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In this book, Edward Keynes examines the fundamental-rights philosophy and jurisprudence that affords constitutional protection to unenumerated liberty, property, and privacy rights. He is critical of the failure of the U.S. Supreme Court to adopt a coherent theory for identifying which rights are to be considered fundamental and how these private rights are to be balanced against the public interests that the government has a duty to articulate and promote. Keynes develops his argument by first surveying how substantive due process grew out of the tradition of Anglo-American jurisprudence and came to evolve over time. He pays special attention to the shift in its application early in the twentieth century, from protecting &"liberty of contract&" against economic regulation to protecting &"privacy&" and other noneconomic rights (as in Roe v. Wade) against social regulation.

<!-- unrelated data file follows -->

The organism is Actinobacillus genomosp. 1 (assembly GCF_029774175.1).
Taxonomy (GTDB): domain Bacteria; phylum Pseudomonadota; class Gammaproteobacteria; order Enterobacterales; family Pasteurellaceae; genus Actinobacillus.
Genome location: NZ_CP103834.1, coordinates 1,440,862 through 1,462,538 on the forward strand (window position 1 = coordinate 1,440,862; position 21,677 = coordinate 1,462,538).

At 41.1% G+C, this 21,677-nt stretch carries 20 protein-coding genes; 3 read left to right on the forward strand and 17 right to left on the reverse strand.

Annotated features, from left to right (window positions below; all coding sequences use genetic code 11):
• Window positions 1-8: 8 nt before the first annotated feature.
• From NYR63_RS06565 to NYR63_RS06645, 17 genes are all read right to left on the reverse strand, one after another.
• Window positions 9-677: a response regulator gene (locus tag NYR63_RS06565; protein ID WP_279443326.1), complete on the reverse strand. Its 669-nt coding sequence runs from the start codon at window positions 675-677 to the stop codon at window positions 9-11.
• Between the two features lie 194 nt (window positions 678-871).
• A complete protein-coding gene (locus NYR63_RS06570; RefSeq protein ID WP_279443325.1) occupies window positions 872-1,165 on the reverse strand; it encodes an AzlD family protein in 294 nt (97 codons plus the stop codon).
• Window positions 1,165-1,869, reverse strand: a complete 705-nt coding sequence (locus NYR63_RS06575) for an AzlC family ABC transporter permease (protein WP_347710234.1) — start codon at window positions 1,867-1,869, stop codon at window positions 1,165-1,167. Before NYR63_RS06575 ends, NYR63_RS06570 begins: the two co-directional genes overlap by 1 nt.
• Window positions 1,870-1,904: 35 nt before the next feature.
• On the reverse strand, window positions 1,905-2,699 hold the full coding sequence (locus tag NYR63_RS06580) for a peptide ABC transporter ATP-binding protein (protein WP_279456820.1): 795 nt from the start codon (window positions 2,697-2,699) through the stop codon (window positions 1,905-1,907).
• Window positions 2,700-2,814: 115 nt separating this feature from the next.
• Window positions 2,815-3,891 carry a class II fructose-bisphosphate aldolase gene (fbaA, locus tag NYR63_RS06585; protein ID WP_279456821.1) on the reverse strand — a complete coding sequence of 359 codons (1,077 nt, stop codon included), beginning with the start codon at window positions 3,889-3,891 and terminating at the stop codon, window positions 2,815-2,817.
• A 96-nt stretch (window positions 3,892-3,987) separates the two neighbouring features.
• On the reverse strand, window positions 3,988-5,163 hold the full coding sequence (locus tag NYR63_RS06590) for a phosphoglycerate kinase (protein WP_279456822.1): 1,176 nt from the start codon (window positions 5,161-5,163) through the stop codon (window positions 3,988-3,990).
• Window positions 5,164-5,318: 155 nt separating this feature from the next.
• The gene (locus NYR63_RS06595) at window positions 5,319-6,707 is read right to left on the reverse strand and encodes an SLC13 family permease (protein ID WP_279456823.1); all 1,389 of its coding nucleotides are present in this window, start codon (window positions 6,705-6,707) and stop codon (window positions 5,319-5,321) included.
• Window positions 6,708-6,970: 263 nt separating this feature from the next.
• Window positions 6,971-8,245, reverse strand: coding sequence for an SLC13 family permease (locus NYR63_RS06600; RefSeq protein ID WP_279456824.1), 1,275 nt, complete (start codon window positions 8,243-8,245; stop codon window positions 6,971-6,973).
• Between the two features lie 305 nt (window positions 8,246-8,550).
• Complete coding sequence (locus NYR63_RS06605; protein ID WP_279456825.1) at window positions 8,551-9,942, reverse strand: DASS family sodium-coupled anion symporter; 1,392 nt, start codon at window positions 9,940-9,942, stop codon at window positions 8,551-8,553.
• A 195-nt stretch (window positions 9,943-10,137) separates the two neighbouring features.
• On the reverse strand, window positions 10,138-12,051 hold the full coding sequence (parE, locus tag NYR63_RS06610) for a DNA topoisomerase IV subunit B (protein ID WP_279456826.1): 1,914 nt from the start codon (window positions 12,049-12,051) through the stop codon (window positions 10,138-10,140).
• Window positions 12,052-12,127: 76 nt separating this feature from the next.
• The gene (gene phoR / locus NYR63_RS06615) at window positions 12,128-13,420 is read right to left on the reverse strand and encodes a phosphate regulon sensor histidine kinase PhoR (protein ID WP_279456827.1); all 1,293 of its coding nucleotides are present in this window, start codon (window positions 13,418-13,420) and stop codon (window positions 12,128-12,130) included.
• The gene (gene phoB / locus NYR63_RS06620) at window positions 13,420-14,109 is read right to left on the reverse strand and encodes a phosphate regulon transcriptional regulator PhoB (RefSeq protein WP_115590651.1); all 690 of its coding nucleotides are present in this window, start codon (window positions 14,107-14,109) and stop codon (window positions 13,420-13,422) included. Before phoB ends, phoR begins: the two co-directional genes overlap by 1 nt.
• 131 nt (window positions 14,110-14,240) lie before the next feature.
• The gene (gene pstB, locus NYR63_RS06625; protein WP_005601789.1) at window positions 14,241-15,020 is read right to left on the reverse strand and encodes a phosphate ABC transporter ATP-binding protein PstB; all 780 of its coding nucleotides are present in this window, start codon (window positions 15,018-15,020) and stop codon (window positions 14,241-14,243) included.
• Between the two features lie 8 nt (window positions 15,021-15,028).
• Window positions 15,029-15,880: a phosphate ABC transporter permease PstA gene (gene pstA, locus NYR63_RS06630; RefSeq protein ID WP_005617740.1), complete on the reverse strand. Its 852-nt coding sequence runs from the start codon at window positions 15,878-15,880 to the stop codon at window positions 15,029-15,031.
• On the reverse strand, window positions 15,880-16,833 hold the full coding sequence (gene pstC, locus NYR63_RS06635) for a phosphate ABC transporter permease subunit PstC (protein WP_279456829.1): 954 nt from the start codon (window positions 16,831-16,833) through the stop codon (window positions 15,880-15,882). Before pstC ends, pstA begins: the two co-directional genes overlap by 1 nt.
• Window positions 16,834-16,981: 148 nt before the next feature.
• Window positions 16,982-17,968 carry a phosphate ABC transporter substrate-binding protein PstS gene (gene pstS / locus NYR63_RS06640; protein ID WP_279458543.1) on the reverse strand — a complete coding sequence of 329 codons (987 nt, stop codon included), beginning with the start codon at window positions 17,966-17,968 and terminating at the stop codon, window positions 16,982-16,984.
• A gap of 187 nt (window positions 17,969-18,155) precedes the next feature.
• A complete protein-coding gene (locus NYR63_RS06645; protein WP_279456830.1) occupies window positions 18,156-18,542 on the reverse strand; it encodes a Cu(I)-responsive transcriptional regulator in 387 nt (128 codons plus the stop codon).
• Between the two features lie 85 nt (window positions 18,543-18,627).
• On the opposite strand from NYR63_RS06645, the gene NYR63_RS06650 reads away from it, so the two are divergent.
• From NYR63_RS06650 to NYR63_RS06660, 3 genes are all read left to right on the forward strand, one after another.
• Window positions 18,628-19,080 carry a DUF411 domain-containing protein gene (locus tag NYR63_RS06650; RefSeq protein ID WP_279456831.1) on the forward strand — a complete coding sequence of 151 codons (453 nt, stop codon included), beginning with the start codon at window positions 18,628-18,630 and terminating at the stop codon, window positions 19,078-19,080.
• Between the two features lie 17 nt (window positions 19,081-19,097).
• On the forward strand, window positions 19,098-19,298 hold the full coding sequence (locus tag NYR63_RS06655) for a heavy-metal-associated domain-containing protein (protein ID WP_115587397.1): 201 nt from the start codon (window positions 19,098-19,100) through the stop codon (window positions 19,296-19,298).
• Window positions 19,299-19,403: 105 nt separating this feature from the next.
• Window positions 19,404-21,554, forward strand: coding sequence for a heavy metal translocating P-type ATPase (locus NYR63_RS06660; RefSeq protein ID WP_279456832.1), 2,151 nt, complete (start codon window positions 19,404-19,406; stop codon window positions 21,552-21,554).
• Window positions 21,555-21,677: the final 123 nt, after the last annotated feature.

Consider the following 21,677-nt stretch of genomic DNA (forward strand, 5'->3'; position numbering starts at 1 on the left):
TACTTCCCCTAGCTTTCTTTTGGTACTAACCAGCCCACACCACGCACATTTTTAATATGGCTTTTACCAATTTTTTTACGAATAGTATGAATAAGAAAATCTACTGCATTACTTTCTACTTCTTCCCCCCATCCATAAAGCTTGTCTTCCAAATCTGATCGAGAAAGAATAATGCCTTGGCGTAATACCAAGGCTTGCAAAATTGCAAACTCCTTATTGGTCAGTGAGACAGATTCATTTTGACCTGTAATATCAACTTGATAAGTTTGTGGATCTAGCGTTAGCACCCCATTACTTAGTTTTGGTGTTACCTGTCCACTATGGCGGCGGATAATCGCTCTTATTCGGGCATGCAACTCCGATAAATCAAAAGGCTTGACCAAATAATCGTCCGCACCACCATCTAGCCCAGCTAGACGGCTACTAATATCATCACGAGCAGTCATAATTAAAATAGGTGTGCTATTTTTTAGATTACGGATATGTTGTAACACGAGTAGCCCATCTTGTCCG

Due Process in Nigeria s Administrative Law System

Author: Oneyebuchi T. Uwakah
Publisher: University Press of America
ISBN: 9780761807643
Format: PDF, Mobi
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This book, which relies on primary and secondary printed sources and a series of interviews with affected persons, lawyers, judges, and customary court presidents in Nigeria, focuses on the place of due process in the Nigerian legal system. Uwakah is concerned about the abuse of this important fundamental right in his country. The purpose of the book is to examine how due process operates in Nigeria and whether the coexistence of the customary law, the English common law, the Moslem law, and the martial law systems in Nigeria hinders or enhances due process in the country. Finally, the study investigates the suitability of the British version of due process to Nigeria, since the concept is imported to the country. The book concludes that the British version of due process is unsuitable to Nigeria because the country's political, economic, social, and religious backgrounds substantially differ from those of Britain. This conclusion is premised on the consensus of the interviewees. Uwakah recommends the country's immediate transition from military to civilian rule.